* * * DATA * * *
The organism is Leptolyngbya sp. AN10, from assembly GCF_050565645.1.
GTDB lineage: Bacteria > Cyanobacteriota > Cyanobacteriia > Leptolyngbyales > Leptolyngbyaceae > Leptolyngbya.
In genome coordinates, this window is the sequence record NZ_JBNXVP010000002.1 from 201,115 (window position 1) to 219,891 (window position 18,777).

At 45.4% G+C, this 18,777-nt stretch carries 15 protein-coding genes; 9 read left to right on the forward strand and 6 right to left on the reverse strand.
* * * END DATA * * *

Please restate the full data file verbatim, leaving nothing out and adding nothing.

The organism is Leptolyngbya sp. AN10, from assembly GCF_050565645.1.
GTDB lineage: Bacteria > Cyanobacteriota > Cyanobacteriia > Leptolyngbyales > Leptolyngbyaceae > Leptolyngbya.
In genome coordinates, this window is the sequence record NZ_JBNXVP010000002.1 from 201,115 (window position 1) to 219,891 (window position 18,777).

At 45.4% G+C, this 18,777-nt stretch carries 15 protein-coding genes; 9 read left to right on the forward strand and 6 right to left on the reverse strand.